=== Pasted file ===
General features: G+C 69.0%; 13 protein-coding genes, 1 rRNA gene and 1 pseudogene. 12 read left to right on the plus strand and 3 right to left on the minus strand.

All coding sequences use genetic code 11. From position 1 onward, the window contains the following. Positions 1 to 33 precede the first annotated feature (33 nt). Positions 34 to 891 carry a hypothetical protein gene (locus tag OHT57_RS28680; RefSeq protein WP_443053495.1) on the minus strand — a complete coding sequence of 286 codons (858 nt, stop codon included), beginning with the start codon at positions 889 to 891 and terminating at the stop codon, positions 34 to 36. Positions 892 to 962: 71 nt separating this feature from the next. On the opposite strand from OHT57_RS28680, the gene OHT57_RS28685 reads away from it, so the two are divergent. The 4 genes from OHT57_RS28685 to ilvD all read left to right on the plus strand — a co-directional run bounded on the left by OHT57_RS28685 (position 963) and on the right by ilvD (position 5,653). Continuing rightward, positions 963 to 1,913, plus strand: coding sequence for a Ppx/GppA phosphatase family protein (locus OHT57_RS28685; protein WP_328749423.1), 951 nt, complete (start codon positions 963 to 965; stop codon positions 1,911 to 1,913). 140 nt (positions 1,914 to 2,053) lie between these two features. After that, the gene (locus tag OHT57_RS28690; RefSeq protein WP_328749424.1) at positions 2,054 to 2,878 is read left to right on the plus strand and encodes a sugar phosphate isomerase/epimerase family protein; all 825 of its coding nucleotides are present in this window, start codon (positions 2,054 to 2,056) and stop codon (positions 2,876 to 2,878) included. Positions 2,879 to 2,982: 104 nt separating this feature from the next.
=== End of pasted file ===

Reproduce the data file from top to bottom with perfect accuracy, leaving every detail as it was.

General features: G+C 69.0%; 13 protein-coding genes, 1 rRNA gene and 1 pseudogene. 12 read left to right on the plus strand and 3 right to left on the minus strand.

All coding sequences use genetic code 11. From position 1 onward, the window contains the following. Positions 1 to 33 precede the first annotated feature (33 nt). Positions 34 to 891 carry a hypothetical protein gene (locus tag OHT57_RS28680; RefSeq protein WP_443053495.1) on the minus strand — a complete coding sequence of 286 codons (858 nt, stop codon included), beginning with the start codon at positions 889 to 891 and terminating at the stop codon, positions 34 to 36. Positions 892 to 962: 71 nt separating this feature from the next. On the opposite strand from OHT57_RS28680, the gene OHT57_RS28685 reads away from it, so the two are divergent. The 4 genes from OHT57_RS28685 to ilvD all read left to right on the plus strand — a co-directional run bounded on the left by OHT57_RS28685 (position 963) and on the right by ilvD (position 5,653). Continuing rightward, positions 963 to 1,913, plus strand: coding sequence for a Ppx/GppA phosphatase family protein (locus OHT57_RS28685; protein WP_328749423.1), 951 nt, complete (start codon positions 963 to 965; stop codon positions 1,911 to 1,913). 140 nt (positions 1,914 to 2,053) lie between these two features. After that, the gene (locus tag OHT57_RS28690; RefSeq protein WP_328749424.1) at positions 2,054 to 2,878 is read left to right on the plus strand and encodes a sugar phosphate isomerase/epimerase family protein; all 825 of its coding nucleotides are present in this window, start codon (positions 2,054 to 2,056) and stop codon (positions 2,876 to 2,878) included. Positions 2,879 to 2,982: 104 nt separating this feature from the next.